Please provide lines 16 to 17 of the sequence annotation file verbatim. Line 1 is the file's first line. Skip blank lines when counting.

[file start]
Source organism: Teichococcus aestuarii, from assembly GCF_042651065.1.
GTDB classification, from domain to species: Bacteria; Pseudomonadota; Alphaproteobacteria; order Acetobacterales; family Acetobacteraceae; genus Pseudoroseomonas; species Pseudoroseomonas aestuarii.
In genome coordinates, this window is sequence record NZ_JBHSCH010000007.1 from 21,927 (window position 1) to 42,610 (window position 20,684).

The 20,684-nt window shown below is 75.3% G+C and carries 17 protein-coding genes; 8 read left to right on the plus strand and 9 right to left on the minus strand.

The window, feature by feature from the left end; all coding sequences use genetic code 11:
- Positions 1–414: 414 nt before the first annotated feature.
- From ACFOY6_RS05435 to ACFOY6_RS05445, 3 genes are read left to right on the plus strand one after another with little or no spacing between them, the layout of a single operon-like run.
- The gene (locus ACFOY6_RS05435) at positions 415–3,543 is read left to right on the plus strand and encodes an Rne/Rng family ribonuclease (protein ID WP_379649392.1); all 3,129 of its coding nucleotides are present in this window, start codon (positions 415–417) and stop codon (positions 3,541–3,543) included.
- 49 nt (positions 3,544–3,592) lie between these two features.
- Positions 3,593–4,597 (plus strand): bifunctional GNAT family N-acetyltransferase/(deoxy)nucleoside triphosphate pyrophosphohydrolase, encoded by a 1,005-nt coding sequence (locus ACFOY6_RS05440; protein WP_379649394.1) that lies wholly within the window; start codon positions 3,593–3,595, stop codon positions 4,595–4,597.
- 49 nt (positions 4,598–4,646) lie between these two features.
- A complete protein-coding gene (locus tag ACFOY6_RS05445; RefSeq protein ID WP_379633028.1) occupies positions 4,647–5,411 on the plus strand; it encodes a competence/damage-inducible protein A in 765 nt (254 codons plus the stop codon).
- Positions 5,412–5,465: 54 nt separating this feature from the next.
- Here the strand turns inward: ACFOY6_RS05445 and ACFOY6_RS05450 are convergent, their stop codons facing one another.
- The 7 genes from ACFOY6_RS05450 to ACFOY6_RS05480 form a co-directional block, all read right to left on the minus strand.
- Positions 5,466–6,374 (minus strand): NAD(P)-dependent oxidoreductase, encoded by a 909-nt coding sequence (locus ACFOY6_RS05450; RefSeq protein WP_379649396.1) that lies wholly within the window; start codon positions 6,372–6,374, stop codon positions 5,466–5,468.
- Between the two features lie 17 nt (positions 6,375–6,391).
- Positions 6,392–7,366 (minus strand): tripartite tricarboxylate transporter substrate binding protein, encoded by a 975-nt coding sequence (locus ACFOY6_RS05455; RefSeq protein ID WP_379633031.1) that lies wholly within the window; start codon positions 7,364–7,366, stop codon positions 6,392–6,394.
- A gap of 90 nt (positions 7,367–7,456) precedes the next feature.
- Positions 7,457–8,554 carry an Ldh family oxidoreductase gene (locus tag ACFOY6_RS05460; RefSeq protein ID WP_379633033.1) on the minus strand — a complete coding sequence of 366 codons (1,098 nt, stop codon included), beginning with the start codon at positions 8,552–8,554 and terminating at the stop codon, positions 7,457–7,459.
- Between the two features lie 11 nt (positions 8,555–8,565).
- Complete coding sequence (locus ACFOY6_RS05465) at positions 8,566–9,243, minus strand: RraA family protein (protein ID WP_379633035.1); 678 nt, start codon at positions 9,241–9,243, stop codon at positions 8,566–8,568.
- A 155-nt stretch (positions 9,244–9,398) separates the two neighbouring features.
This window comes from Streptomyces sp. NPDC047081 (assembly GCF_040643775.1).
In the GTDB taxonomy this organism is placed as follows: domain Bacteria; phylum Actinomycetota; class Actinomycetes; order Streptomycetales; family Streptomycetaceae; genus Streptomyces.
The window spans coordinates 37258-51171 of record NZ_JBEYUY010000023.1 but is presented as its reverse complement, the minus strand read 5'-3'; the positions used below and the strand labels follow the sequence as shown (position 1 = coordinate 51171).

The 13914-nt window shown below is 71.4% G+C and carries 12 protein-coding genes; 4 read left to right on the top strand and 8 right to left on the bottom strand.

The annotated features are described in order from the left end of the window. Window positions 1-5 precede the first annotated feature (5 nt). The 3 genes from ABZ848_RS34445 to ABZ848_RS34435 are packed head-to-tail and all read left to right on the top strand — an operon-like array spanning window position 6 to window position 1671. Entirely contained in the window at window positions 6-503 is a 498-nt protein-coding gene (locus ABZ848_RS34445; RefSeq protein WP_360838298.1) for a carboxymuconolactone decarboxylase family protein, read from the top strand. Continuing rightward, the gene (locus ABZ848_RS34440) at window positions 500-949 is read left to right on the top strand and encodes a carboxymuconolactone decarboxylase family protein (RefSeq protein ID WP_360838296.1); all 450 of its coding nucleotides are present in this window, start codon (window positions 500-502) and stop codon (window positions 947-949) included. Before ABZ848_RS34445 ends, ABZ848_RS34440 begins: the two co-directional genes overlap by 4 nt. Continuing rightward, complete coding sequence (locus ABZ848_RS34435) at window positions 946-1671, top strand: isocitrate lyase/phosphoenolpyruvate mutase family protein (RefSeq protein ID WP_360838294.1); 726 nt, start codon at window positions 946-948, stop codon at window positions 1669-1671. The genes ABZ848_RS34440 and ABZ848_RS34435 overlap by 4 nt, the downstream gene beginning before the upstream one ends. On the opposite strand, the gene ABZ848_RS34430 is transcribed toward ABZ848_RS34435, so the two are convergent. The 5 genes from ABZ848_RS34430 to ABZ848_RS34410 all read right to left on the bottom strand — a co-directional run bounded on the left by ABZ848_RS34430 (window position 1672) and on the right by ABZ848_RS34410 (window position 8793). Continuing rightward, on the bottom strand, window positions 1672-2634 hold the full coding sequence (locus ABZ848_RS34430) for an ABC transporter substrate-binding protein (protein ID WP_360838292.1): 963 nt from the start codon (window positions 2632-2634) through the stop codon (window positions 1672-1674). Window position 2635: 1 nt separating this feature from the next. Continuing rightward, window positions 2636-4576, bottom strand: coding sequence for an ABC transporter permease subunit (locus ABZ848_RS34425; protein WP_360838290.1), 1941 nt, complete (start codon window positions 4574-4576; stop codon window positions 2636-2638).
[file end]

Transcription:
- Positions 5,466–6,374 (minus strand): NAD(P)-dependent oxidoreductase, encoded by a 909-nt coding sequence (locus ACFOY6_RS05450; RefSeq protein WP_379649396.1) that lies wholly within the window; start codon positions 6,372–6,374, stop codon positions 5,466–5,468.
- Between the two features lie 17 nt (positions 6,375–6,391).